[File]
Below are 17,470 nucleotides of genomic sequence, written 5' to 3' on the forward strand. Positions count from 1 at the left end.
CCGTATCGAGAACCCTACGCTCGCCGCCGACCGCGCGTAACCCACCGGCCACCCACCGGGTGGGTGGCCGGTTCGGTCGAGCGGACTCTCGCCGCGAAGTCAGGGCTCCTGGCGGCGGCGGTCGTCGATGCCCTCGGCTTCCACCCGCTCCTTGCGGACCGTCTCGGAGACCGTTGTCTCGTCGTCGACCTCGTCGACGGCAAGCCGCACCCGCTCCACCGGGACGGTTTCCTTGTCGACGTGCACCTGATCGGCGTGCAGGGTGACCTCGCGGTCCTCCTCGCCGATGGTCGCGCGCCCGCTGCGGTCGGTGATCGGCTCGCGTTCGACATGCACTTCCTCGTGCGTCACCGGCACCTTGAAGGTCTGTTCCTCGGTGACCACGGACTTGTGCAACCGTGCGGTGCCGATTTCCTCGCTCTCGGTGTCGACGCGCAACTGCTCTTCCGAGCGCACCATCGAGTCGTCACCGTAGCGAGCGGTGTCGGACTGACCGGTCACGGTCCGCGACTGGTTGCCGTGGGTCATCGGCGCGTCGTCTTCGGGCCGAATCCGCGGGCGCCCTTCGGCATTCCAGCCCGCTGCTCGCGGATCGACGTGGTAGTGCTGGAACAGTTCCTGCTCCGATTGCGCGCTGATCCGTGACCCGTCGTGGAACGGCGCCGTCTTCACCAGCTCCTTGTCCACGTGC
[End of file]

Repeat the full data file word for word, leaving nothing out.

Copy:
Below are 17,470 nucleotides of genomic sequence, written 5' to 3' on the forward strand. Positions count from 1 at the left end.
CCGTATCGAGAACCCTACGCTCGCCGCCGACCGCGCGTAACCCACCGGCCACCCACCGGGTGGGTGGCCGGTTCGGTCGAGCGGACTCTCGCCGCGAAGTCAGGGCTCCTGGCGGCGGCGGTCGTCGATGCCCTCGGCTTCCACCCGCTCCTTGCGGACCGTCTCGGAGACCGTTGTCTCGTCGTCGACCTCGTCGACGGCAAGCCGCACCCGCTCCACCGGGACGGTTTCCTTGTCGACGTGCACCTGATCGGCGTGCAGGGTGACCTCGCGGTCCTCCTCGCCGATGGTCGCGCGCCCGCTGCGGTCGGTGATCGGCTCGCGTTCGACATGCACTTCCTCGTGCGTCACCGGCACCTTGAAGGTCTGTTCCTCGGTGACCACGGACTTGTGCAACCGTGCGGTGCCGATTTCCTCGCTCTCGGTGTCGACGCGCAACTGCTCTTCCGAGCGCACCATCGAGTCGTCACCGTAGCGAGCGGTGTCGGACTGACCGGTCACGGTCCGCGACTGGTTGCCGTGGGTCATCGGCGCGTCGTCTTCGGGCCGAATCCGCGGGCGCCCTTCGGCATTCCAGCCCGCTGCTCGCGGATCGACGTGGTAGTGCTGGAACAGTTCCTGCTCCGATTGCGCGCTGATCCGTGACCCGTCGTGGAACGGCGCCGTCTTCACCAGCTCCTTGTCCACGTGC